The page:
What is Gaucher Disease?

Gaucher (pronounced go-shay) disease is a rare, progressive, inherited condition that causes a fatty substance called glucosylceramide (gloo-ko-sil-sara-mide, also called GL-1) to build up in certain organs or bones.1,2 Symptoms can begin at any age and vary in presentation. However, regardless of number or severity of symptoms, they should not be ignored as the disease is progressive, meaning it may get worse over time.3

Gaucher disease type 1 can be effectively managed once a diagnosis is made. Treatment options are available, including oral therapies.4

There are 3 types of Gaucher Disease

More than 90% of Gaucher Disease patients have Type 12

Type 1:

The most common type of Gaucher disease

Onset is in childhood or adulthood

Your doctor may call it non-neuropathic Gaucher disease, meaning it does not usually involve the brain and spinal cord (the central nervous system). It can begin at any age and symptoms can be mild, moderate, or severe.

Some of the most common symptoms include:5,6,7

  • Delayed growth in children
  • Weakness
  • Enlarged spleen or liver (splenomegaly and hepatomegaly)
  • Reduced red blood cells (anemia)
  • Tiredness and fatigue
  • Easy bruising or bleeding
  • Bone or joint pain
  • Bones breaking without reason (fractures)

Type 2:

Onset is in infancy

Also known as acute infantile neuronopathic Gaucher disease, type 2 is a more serious form of disease because it affects the central nervous system. This type of Gaucher disease could cause death before someone reaches 2 years of age.11

Some of the most common symptoms include:11

  • Early onset brain damage
  • Poor development
  • Seizures
  • Spasticity (jerking movements)
  • Poor ability to suck and swallow
  • Enlarged spleen and liver

Type 3:

Onset in childhood

Also known as chronic neuronopathic Gaucher disease, type 3 can start in childhood, but usually symptoms are seen at a later age than in type 2. Many people with Gaucher disease type 3 often reach adulthood.11

Some of the most common symptoms include:

  • Seizures
  • Skeletal problems
  • Eye movement disorders
  • Cognitive problems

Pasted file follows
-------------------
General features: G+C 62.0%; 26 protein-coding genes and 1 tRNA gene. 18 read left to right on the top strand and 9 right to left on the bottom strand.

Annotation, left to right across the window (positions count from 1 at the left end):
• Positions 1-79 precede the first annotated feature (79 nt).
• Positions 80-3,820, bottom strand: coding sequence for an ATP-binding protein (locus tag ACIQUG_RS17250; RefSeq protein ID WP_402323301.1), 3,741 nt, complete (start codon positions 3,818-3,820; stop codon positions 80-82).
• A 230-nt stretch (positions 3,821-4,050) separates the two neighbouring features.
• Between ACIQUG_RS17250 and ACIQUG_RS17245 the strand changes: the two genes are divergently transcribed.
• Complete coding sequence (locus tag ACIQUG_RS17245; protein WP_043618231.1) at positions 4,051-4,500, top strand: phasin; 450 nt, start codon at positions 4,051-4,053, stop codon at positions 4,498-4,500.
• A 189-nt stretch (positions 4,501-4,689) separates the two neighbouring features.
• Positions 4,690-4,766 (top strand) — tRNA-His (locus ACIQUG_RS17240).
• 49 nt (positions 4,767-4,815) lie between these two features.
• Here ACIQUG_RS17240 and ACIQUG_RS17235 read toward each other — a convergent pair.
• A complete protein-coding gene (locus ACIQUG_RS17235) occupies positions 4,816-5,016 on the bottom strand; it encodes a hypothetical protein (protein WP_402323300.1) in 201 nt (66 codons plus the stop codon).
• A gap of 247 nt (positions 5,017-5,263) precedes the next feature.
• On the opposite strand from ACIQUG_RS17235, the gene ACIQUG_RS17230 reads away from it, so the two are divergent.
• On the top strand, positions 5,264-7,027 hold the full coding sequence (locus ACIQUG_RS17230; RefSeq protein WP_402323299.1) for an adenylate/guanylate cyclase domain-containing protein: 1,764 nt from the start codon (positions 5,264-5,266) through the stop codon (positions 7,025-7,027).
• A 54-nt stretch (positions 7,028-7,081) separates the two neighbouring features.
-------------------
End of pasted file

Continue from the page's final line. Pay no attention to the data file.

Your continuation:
• Poor coordination
  • Enlarged spleen and liver
  • Respiratory problems
  • Blood disorders

5 Important Things To Know About Gaucher Disease


Gaucher disease type 1 can occur in all ethnic groups, affecting ~1 in 40,000 individuals in the general population. People of Ashkenazi Jewish Ancestry have a higher incidence of the disease, with approximately ~1 in 850 being affected8,9


Gaucher disease is not just a childhood disease; onset may occur at any age, including adulthood.3


Don’t ignore any symptoms. Gaucher disease is progressive and can lead to severe consequences even in asymptomatic patients.3


Testing for Gaucher disease is done with a simple blood test called an enzyme assay.6


There are 2 treatment approaches available to manage Gaucher disease: substrate reduction therapy (SRT)–an oral treatment, and enzyme replacement therapy (ERT)—an infusion.3,4,10

Woman suffering from disease symptoms

Know the signs and symptoms

Identify Gaucher disease

Lab technician with a petri dish and pipette

If you suspect Gaucher, get tested

Talk to your doctor -it’s a simple blood test

Doctor speaking to a patient

Gaucher disease can be managed5,6

Treatment options include oral therapies.5,6

Gaucher disease can be managed4,6

Treatment options include oral therapies.4,6

Gaucher disease can be managed1,2

Treatment options include oral therapies.1,2

Gaucher disease can be managed4,5

Treatment options include oral therapies.4,5



1. Charrow J, Andersson HC, Kaplan P, et al. The Gaucher registry. Demographics and disease characteristics of 1698 patients with Gaucherdisease. Arch Intern Med. 2000;160(18):2835-2843.

2. Mistry PK, Weinthal JA, Weinreb NJ. Clinical roundtable monograph. Disease state awareness in Gaucher disease: a q&a expert roundtable discussion. Clin Adv Hematol. 2012;10(6 suppl 8):3-16.

3. Pastores GM, Weinreb NJ, Aerts H, et al. Therapeutic goals in the treatment of Gaucher disease. Semin Hematol. 2004;41(suppl 5):4-14.\ 2.

4. Stirnemann J, Belmatoug N, Camou F, et al. A review of Gaucher disease pathophysiology, clinical presentation and treatments. Int J Mol Sci. 2017;18(2):ii, E441.

5. Mistry PK, Sadan S, Yang R, et al. Consequences of diagnostic delays in type 1 Gaucher disease: the need for greater awareness among hematologists–oncologists and an opportunity for early diagnosis and intervention. Am J Hematol . 2007;82(8):697-701.

6. Mistry PK, Cappellini MD, Lukina E, et al. A reappraisal of Gaucher disease-diagnosis and disease management algorithms. Am J Hematol.2011;86(1):110-115

7. Cox TM. Gaucher disease: clinical profile and therapeutic developments. Biol Targets Ther. 2010;4:299-313

8 . Weinreb NJ. Pathophysiology, clinical features, and natural history of Gaucher disease. Clin Adv Hematol Oncol. 2012;10(6) Suppl 8:3-6

9. Memorial Sloan Kettering Cancer Center. More Ashkenazi Jews have gene defect that raises inherited breast cancer risk. The Oncologist News Bulletin. 1996;1:335

10. Shayman JA. Eliglustat tartrate: glucosylceramide synthase inhibitor treatment of type 1 Gaucher disease. Drugs Future. 2010;35(8):613-620.

11. Grabowski GA, Petsko GA, Phil D, Kolodny EH. Chapter 146: Gaucher disease. In: Valle D, Beaudet AL, Vogelstein B, eds. The Online Metabolic and Molecular Bases of Inherited Disease. McGraw-Hill. https://ommbid.mhmedical.com/content.aspx?bookis=971§ionid=62643884. Accessed October 30, 2020